It’s easy to make virtuous statements when you’re not even the official opposition.
“The Great Bear Rainforest is no place for a pipeline,” Justin Trudeau tweeted in 2013. Now that the Liberal leader is prime minister, apparently the GBR is just the place to slap down an LNG pipeline.
In 2012, Jody Wilson-Raybould attended a protest against development of the Site C dam (which is integrally connected to LNG development). As regional chief of the B.C. Assembly of First Nations, she admonished the Tories for a plan that threatened to run “roughshod over Aboriginal title.”
Now justice minister in Trudeau’s cabinet, Wilson-Raybould is keeping mum on the topic.
Last week, federal Environment Minister Catherine McKenna parachuted into Richmond with two other cabinet members to announce the fed’s approval of the Pacific Northwest LNG project, with 190 conditions attached.
If it goes ahead — a big if — the projected LNG project will ratchet up hydraulic fracturing for shale gas in northeast B.C., which the journal Seismological Research Letters has identified as cause for 90 per cent of 3.0-plus Richter scale earthquakes in the area. A Harvard study linked U.S. shale gas operations with a huge 10-year spike in global concentration of methane — a greenhouse gas 86 times more potent than CO2.
You don’t even have to buy into the authorized narrative of climate change (I’m looking at you, physics professor Freeman Dyson) to question the Rube Goldberg economics in play.
A few years back, Petronas CEO Shamsul Azhar Abbas demanded tax concessions as a precondition to proceeding with LNG operations in B.C. Suddenly, Premier Christy Clark’s much-ballyhooed $100-billion “prosperity fund” shrank to a numerically nondescript “chance… not a windfall” in the 2014 throne speech, read by Lt.-Gov. Judy Guichon. “The core services this government provides need to be protected,” she added.
At that time, the B.C. government’s boardroom romance with Petronas started to resemble Stockholm Syndrome.
In demanding tax concessions from B.C., Petronas was simply practising the kind of “free trade” brinksmanship that pits one nation’s treasury against others. But to be fair to the company, they were dealing with a tough fiscal reality: the Asian spot market price had plunged from $18.50/mmBtu in 2012 to below $11/mmBtu in 2014. (LNG prices have dropped more than 70 per cent in the past two years.)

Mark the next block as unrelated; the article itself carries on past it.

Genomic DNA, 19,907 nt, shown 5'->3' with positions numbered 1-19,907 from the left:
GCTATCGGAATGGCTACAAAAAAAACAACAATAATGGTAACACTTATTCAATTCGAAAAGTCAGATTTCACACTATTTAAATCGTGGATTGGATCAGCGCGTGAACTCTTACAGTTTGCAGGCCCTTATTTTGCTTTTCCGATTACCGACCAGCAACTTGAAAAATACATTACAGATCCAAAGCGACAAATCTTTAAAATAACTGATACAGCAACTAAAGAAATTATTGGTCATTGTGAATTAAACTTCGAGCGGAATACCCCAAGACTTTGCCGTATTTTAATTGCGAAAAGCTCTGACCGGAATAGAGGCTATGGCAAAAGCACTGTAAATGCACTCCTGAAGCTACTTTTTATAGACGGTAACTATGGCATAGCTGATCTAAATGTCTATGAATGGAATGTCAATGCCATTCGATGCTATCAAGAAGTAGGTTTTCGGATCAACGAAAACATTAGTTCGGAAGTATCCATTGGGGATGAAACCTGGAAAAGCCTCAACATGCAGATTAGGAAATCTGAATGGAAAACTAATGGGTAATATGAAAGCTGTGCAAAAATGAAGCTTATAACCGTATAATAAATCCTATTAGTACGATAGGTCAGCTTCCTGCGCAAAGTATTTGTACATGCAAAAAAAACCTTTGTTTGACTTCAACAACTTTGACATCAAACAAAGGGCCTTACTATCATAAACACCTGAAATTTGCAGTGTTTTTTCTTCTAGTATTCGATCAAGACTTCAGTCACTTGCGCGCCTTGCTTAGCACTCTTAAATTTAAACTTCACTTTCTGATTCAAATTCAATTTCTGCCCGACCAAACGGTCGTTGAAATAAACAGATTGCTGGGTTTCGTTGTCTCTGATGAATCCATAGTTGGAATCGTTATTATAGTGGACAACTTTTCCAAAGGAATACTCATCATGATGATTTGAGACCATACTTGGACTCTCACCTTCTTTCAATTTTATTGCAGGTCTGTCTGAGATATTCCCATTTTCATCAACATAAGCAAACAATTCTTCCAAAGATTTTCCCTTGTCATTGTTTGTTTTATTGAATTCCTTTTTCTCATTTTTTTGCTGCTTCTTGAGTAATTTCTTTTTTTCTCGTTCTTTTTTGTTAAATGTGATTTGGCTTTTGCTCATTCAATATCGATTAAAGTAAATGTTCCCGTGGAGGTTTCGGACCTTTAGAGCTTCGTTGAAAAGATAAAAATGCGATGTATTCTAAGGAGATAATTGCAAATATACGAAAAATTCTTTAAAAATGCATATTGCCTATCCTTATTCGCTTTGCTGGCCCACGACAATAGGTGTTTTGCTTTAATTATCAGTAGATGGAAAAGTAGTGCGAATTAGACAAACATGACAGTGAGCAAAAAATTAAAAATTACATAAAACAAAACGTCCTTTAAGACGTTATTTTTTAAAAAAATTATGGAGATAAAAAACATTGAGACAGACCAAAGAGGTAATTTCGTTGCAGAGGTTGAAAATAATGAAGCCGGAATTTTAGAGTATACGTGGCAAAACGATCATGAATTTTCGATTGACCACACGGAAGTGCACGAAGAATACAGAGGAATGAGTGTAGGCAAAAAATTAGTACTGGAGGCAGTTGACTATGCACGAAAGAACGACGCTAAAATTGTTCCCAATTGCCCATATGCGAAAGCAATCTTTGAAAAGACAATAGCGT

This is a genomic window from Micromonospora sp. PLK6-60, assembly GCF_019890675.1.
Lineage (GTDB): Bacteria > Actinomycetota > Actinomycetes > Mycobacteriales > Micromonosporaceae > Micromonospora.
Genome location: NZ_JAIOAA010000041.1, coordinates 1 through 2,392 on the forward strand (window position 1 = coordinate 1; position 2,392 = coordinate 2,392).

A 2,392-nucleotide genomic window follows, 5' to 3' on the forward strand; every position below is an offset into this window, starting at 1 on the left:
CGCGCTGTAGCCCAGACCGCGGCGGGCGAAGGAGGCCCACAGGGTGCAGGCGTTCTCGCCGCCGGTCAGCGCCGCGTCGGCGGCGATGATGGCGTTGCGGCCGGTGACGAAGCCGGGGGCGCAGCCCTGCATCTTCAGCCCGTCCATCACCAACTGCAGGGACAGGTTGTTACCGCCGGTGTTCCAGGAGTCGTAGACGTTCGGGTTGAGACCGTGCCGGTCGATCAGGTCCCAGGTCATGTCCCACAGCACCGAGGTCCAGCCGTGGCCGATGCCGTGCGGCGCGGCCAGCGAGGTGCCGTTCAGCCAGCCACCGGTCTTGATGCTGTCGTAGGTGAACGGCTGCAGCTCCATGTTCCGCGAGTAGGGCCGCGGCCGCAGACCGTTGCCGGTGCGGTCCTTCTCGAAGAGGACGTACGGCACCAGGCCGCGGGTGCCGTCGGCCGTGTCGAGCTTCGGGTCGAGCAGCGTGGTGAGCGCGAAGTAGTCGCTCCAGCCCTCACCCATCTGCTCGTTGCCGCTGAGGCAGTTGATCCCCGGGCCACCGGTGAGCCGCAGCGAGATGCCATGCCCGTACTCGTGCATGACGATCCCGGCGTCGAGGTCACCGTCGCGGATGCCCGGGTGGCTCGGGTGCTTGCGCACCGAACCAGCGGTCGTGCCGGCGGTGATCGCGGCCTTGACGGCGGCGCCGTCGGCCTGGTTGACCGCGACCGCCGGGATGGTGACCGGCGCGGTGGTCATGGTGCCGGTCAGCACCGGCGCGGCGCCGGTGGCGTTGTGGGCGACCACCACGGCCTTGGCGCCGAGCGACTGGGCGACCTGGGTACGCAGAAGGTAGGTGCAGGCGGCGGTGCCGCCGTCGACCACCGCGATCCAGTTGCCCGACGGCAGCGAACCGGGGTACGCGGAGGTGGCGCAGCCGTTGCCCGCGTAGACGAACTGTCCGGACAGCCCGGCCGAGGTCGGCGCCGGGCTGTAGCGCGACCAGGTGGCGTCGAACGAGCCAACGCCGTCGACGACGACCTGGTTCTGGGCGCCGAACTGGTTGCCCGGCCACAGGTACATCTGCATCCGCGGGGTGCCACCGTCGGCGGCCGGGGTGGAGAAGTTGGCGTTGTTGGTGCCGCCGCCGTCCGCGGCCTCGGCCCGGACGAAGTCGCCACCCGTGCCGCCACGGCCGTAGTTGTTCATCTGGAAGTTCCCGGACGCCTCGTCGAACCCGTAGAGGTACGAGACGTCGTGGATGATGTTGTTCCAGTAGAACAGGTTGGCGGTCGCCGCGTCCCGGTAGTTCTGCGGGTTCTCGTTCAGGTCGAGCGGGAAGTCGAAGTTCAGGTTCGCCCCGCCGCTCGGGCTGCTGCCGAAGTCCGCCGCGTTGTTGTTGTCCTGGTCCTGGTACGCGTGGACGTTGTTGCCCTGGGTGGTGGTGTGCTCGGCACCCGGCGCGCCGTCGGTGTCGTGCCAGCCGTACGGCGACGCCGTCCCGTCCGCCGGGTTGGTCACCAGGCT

Additionally, a 2013 internal audit by Petronas of their Malaysian operations reported “catastrophic” safety issues involving “severe” corrosion of pressure containers and lack of staff training. So there’s that troubling aspect of this low-margin industry, too.
When asked last week by CBC’s Carol Off for evidence that the Pacific Northeast LNG project will prove to be viable for B.C. taxpayers, deputy premier Rich Coleman responded, “There are studies done on worldwide markets on a regular basis by differing groups... we know each decade what level of capacity will be required.”
That takes balls to say. As in crystal balls. It suggests there are dependable extraction/depletion projections for the entire planet, many years into the future — and/or the global oil and gas market is manipulated from the very top into perpetuity. But with a noncompliant Sinosoviet player in the energy chess game, let’s give this commodity sooth-saying a probability of around 15 per cent, with a margin of error of who the frack knows.
So this is the plan. We’re prepared to lock the province into a 25-year tax and regulatory regime, which future governments will have to observe or pay compensation to Petronas. The claimed effects of fracking were noted above. And in part because natural gas liquefaction requires enormous amounts of energy, the province will ratchet up hydroelectricity capacity by developing the Site C Dam, with a $9-billion hit to the B.C. taxpayer.
Petronas will ship liquefied Canadian gas from its planned Prince Rupert terminal to Asian markets that already have natural gas suppliers in closer proximity. Yet currently the traditional energy sector is globally under pressure from glutted markets, cost-competitive alternative energy technologies, divestment campaigns and indigenous resistance to environmentally-compromising resource extraction.
It’s all a smoky plume in the form of a question mark. Petronas has yet to make a final decision, and other private players have either bowed out or are playing the waiting game on provincial investment. The B.C. LNG economy remains as vapourous as the Cheshire Cat’s grin.